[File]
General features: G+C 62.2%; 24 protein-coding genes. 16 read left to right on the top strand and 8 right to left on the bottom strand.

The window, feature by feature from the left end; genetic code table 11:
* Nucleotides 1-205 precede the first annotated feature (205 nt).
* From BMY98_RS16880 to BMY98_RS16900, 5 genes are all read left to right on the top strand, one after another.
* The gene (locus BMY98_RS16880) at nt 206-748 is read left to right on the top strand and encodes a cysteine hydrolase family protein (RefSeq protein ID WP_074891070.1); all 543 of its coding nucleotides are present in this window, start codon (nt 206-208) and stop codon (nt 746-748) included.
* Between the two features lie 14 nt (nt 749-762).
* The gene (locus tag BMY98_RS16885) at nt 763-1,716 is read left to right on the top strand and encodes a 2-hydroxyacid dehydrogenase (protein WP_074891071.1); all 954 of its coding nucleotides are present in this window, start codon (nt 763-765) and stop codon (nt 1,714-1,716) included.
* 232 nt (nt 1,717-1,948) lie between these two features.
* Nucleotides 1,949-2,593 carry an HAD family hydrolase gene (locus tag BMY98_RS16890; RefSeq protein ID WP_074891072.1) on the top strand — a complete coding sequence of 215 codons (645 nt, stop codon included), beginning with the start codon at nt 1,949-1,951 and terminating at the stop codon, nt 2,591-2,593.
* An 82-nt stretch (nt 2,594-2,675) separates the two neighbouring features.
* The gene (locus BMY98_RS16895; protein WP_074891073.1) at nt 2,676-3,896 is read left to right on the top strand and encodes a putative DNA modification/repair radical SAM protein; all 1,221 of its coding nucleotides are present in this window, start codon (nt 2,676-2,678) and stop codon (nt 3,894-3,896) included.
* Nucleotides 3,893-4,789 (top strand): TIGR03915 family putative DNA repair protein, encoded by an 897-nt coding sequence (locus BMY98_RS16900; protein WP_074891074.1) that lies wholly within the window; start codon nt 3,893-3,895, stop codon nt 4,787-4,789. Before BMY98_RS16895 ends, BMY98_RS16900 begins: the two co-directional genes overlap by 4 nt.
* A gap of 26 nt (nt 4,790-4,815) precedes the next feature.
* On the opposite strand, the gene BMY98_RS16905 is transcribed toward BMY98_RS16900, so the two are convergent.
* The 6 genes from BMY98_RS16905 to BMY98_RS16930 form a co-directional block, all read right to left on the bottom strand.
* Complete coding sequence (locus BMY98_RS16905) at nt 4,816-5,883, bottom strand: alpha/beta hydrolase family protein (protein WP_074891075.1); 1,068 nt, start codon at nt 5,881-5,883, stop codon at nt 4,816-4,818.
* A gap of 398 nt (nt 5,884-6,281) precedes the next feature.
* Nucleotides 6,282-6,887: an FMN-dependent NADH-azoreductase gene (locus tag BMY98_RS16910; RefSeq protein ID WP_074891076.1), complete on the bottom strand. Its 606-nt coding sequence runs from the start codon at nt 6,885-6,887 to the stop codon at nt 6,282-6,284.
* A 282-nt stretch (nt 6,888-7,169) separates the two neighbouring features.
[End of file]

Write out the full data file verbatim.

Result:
General features: G+C 62.2%; 24 protein-coding genes. 16 read left to right on the top strand and 8 right to left on the bottom strand.

The window, feature by feature from the left end; genetic code table 11:
* Nucleotides 1-205 precede the first annotated feature (205 nt).
* From BMY98_RS16880 to BMY98_RS16900, 5 genes are all read left to right on the top strand, one after another.
* The gene (locus BMY98_RS16880) at nt 206-748 is read left to right on the top strand and encodes a cysteine hydrolase family protein (RefSeq protein ID WP_074891070.1); all 543 of its coding nucleotides are present in this window, start codon (nt 206-208) and stop codon (nt 746-748) included.
* Between the two features lie 14 nt (nt 749-762).
* The gene (locus tag BMY98_RS16885) at nt 763-1,716 is read left to right on the top strand and encodes a 2-hydroxyacid dehydrogenase (protein WP_074891071.1); all 954 of its coding nucleotides are present in this window, start codon (nt 763-765) and stop codon (nt 1,714-1,716) included.
* 232 nt (nt 1,717-1,948) lie between these two features.
* Nucleotides 1,949-2,593 carry an HAD family hydrolase gene (locus tag BMY98_RS16890; RefSeq protein ID WP_074891072.1) on the top strand — a complete coding sequence of 215 codons (645 nt, stop codon included), beginning with the start codon at nt 1,949-1,951 and terminating at the stop codon, nt 2,591-2,593.
* An 82-nt stretch (nt 2,594-2,675) separates the two neighbouring features.
* The gene (locus BMY98_RS16895; protein WP_074891073.1) at nt 2,676-3,896 is read left to right on the top strand and encodes a putative DNA modification/repair radical SAM protein; all 1,221 of its coding nucleotides are present in this window, start codon (nt 2,676-2,678) and stop codon (nt 3,894-3,896) included.
* Nucleotides 3,893-4,789 (top strand): TIGR03915 family putative DNA repair protein, encoded by an 897-nt coding sequence (locus BMY98_RS16900; protein WP_074891074.1) that lies wholly within the window; start codon nt 3,893-3,895, stop codon nt 4,787-4,789. Before BMY98_RS16895 ends, BMY98_RS16900 begins: the two co-directional genes overlap by 4 nt.
* A gap of 26 nt (nt 4,790-4,815) precedes the next feature.
* On the opposite strand, the gene BMY98_RS16905 is transcribed toward BMY98_RS16900, so the two are convergent.
* The 6 genes from BMY98_RS16905 to BMY98_RS16930 form a co-directional block, all read right to left on the bottom strand.
* Complete coding sequence (locus BMY98_RS16905) at nt 4,816-5,883, bottom strand: alpha/beta hydrolase family protein (protein WP_074891075.1); 1,068 nt, start codon at nt 5,881-5,883, stop codon at nt 4,816-4,818.
* A gap of 398 nt (nt 5,884-6,281) precedes the next feature.
* Nucleotides 6,282-6,887: an FMN-dependent NADH-azoreductase gene (locus tag BMY98_RS16910; RefSeq protein ID WP_074891076.1), complete on the bottom strand. Its 606-nt coding sequence runs from the start codon at nt 6,885-6,887 to the stop codon at nt 6,282-6,284.
* A 282-nt stretch (nt 6,888-7,169) separates the two neighbouring features.